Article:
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It has been decades since fusion cuisine hit the food scene, and most—if not all—chefs still refuse to be associated with it. Is it really that bad?

The word “fusion” is defined in the dictionary as “the process or result of joining two or more things together to form a single entity.” It is a general term used in science pertaining to a chemical process, or it can also be a word used to describe the blending of more intangible things such as ideologies. However, in the culinary world, when one uses the word “fusion” to describe a cuisine, the reaction is often nothing short of squeamish, sometimes even violent.

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Manila-based chef Josh Boutwood of Helm, Ember, The Test Kitchen and Savage admits that his food is often categorised under fusion, pointing out that his cooking style is not representative of a single culture (“For instance, I don’t have an Italian restaurant”), and yet he says the word “fusion” is “cringe-y.” Boutwood explains: "It gives this nostalgic memory of the nineties or early 2000s TV chefs that really coined the word ‘fusion’ where they took multiple cuisines and combined it into one. I feel like that term fusion did more damage than good.” Classically-trained chef Aaron Isip—who recently launched his private dining Balai Palma that offers, among others, his ode to the seafood tower on a bed of sinigang-flavoured ice—tends to agree, saying the word was “misused.” He holds chefs worldwide accountable for “ghastly, unnatural combinations of flavours that don’t really work together—from Asia and Europe—just to say it is ‘fusion’.” 

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“Quite a bit of chefs despise the word ‘fusion,’” observes chef Don Baldosano, while not necessarily counting himself among them. Surprising, since his private dining concept Linamnam is built upon the foundation of local cooking techniques, foraged Philippine fauna, and lesser-known Filipino dishes that he discovered during his travels around the country. Baldosano does not consider himself a purist and admits that “good food can come from anywhere.” Then adds: “But I do appreciate authentic food and those who work to keep them alive.”

Since “fusion” is abhorrent, is it safe to say that “authenticity” remains the goal? Boutwood answers with another question. “If I were to define ‘authenticity’ as something original, I mean,” he pauses,” does it exist nowadays? That's challenging. I feel like my recipes are authentic because I created them.” So authenticity is not anymore about the food’s provenance or origin? “Yes, I think it is deeper than that,” Boutwood agrees. “It is more rooted in who the chef is and how they portray their cuisine and food.”

Isip echoes this belief: “I believe a certain type of cuisine could be authentic based on the history and influence of its chef. Nowadays, more and more chefs have different styles of cooking influenced by other countries thanks to travel. Also, let’s not forget that ‘authenticity’ is different from ‘tradition.’” I realize now that the latter is what Baldosano really means when pertaining to the authenticity of food, saying that it is “vital as it is the only way to preserve one’s food culture. I think knowing the origin of food is more important than it used to be as with the emergence of knowledge from different cuisines and cultures, some traditional dishes are now clouded due to convenience and interest.”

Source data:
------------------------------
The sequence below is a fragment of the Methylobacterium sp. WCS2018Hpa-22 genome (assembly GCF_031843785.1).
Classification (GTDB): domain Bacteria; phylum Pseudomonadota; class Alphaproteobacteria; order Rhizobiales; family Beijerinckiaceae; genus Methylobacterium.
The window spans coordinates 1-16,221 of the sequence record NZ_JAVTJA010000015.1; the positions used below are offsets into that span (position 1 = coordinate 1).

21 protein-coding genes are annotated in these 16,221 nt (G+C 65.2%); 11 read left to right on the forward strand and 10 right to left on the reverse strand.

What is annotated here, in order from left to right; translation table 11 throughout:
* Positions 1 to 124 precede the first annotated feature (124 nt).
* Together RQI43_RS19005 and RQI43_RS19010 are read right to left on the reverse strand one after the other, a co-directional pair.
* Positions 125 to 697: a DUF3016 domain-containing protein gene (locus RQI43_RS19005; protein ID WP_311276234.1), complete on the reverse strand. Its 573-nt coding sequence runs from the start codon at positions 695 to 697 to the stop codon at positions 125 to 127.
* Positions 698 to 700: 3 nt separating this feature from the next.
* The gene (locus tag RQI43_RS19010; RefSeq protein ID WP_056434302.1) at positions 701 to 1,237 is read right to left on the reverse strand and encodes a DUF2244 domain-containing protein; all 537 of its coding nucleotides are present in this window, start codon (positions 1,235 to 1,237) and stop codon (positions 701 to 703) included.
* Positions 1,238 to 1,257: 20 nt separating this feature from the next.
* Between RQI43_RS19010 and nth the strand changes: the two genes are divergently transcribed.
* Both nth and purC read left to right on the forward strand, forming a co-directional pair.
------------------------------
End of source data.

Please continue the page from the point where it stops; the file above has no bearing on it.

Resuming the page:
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Still, lines have become blurred considerably and it is undeniable that the concept of cross-culture cuisine is heavily applied by chefs today, if only with a more deliberate style and techniques utilized with laser-like intent. Baldesano and Isip both look to French chef Jean-Georges Vongerichten as the enduring icon of fusion cuisine, while both also admit that fusion very much exists under different labels. “I’m certain fusion cuisine is here to stay,” Badesano declares, “Especially with chefs trying to learn from other cultures for inspiration. There is nothing wrong with fusion of dishes as long as the food is delicious, has soul, and isn’t bastardized.” Again, Isip still cautions against using the word “fusion” as it has been “practically banned and banished from the culinary world.” But, admits that “its ethos—a combination of different cuisines from different countries—has always been present in cooking.” Boutwood goes as far as saying that fusion cuisine is “dead” but adds still that “the characteristics and blueprint of fusion cuisine will remain.”

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While the glory days of fusion cuisine have undeniably come and gone, it is safe to say that it was never a mistake. I believe that it was a necessary evil meant to pave the way for what chefs are doing today. Fusion cuisine made it acceptable to combine flavours and ingredients that would have formerly been considered sacrilegious by the watchdogs of traditional cooking. If Wolfgang Puck feared Italian scorn and never put smoked salmon, caviar, and creme fraiche on pizza, perhaps we would have never experienced the luxurious umami of creamy mentaiko pasta. Or if Nobu Matsuhisa and Roy Yamaguchi opted to open traditional sushi bars instead of merging Japanese cuisine with those of their home countries, leche de tigre and poke bowls would not be as prolific as they are today. That would have been a shame, don’t you think? While many might have squandered the word and permanently tarnished it, those who did it justice used this period of experimentation conscientiously and broke down walls meant to isolate and constrain. “Fusion” might now be a bad word in the culinary world, but it would be cathartic to look back at it with gratitude rather than contempt.

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